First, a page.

SANTIAGO, Chile -- Pope Francis on Tuesday opened his weeklong visit to Chile and Peru with a somber apology for sexual abuse by priests, a scandal that has roiled the Catholic Church.
"I cannot help but express the pain and shame, shame that I feel over the irreparable harm caused to children by church ministers," Francis said at the La Moneda government palace in Santiago, the capital, ahead of a meeting with Chilean President Michelle Bachelet.
"It is fair to ask for forgiveness," he said.
Later, Francis presided over a Mass with several hundred thousand pilgrims gathered under the blazing Southern Hemisphere summer sun at the capital's O'Higgins Park.
The sexual abuse crisis has divided the church in Chile. Francis was criticized for appointing a bishop, Juan Barrios, to head a diocese in southern Chile. Barrios was accused of protecting a mentor, Father Fernando Karadima, whom the Vatican has accused of abusing teenage boys for years. Karadima has denied the allegations and Barrios has said he was unaware of any wrong-doing.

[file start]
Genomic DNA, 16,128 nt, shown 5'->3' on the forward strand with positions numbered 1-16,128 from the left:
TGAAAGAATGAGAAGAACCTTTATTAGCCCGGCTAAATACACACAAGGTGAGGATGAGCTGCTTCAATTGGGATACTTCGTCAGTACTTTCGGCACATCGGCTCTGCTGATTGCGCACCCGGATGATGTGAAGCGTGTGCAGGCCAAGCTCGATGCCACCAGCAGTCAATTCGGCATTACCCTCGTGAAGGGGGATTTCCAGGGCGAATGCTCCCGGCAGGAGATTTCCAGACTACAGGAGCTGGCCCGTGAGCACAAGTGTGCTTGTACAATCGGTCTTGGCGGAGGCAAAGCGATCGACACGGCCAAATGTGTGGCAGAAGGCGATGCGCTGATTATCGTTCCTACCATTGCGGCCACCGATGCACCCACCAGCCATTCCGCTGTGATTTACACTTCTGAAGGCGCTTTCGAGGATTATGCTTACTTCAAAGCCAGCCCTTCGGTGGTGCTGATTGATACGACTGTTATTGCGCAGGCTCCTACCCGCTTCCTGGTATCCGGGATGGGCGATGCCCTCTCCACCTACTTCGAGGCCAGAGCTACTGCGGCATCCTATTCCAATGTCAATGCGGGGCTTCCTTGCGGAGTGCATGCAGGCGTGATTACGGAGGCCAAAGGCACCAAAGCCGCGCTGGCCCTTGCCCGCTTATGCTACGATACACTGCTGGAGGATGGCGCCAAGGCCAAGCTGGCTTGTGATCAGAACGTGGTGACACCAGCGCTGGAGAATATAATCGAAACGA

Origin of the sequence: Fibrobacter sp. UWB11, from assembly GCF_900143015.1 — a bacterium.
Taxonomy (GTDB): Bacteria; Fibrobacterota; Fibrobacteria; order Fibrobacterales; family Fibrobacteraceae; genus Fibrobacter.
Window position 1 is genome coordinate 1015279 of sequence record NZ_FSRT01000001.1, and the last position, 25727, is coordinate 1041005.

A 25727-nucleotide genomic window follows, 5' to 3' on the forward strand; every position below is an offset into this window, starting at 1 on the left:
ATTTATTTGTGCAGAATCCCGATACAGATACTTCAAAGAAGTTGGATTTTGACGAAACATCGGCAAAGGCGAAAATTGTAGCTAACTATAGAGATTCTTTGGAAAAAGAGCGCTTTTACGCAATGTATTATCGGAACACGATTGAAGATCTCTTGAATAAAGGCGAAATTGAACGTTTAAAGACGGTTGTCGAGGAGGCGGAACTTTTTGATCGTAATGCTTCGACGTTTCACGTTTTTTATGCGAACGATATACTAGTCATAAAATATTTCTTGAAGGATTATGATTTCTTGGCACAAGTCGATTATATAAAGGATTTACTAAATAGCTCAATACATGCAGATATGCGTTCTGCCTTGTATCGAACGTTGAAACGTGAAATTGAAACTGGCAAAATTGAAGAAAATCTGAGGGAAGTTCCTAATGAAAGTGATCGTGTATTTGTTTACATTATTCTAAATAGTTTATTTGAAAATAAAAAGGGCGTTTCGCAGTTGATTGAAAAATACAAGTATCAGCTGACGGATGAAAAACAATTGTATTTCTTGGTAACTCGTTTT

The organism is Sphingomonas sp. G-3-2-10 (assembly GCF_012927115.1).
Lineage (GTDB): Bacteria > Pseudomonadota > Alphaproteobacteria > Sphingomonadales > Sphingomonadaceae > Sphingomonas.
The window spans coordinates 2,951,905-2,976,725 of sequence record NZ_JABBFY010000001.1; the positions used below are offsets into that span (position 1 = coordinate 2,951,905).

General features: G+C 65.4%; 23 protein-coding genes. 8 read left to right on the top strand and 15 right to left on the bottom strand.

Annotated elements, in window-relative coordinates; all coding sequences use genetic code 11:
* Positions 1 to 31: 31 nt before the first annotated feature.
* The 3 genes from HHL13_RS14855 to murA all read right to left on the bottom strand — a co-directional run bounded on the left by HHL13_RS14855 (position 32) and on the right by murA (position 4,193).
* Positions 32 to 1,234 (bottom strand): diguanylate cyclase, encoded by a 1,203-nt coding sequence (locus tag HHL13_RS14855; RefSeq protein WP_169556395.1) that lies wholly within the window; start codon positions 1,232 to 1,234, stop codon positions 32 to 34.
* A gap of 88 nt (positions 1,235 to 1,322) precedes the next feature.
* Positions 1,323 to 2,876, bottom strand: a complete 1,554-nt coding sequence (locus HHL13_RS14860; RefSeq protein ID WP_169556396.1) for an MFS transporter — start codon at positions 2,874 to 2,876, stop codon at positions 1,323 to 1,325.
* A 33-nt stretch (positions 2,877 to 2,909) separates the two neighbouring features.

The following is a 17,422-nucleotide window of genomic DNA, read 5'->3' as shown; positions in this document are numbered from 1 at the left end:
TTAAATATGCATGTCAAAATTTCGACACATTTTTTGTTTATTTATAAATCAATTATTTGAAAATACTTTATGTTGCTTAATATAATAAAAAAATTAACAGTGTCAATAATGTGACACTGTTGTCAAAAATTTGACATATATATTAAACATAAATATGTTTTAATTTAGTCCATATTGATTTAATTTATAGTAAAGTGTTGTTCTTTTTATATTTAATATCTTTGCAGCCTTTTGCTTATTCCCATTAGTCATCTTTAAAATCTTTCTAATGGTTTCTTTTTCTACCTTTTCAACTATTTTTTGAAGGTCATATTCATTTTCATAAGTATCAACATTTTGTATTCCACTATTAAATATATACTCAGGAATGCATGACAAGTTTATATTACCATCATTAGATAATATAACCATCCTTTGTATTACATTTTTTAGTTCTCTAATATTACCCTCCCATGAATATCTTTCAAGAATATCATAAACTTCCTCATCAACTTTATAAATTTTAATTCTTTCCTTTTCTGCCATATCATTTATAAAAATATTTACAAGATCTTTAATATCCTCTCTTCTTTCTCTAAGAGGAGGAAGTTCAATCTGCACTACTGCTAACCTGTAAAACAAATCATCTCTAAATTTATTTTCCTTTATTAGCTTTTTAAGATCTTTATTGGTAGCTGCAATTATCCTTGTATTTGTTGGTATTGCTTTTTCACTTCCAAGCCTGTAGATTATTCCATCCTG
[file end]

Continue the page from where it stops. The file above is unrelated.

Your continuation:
The scandals, however, have eroded many Chileans' faith in their church. Once a heavily Catholic country, Chile has seen numbers of churchgoers fall, and a recent poll showed only 45 percent of Chileans calling themselves Catholic.
Francis chose his first public comments to address the crisis. Victims have sought a meeting with him though none has yet been arranged.
The last papal visit to Chile was 30 years ago in 1987, by Pope John Paul II, when the dictatorship of Gen. Augusto Pinochet still ruled.
Early Tuesday, tens of thousands lined up in the predawn hours outside O'Higgins Park in anticipation of Francis' arrival for the open-air Mass.
"It's a great honor to be here," said Jacqueline Olguien, 48, part of a group of 15 from a parish in Santiago. "This pope speaks to us directly."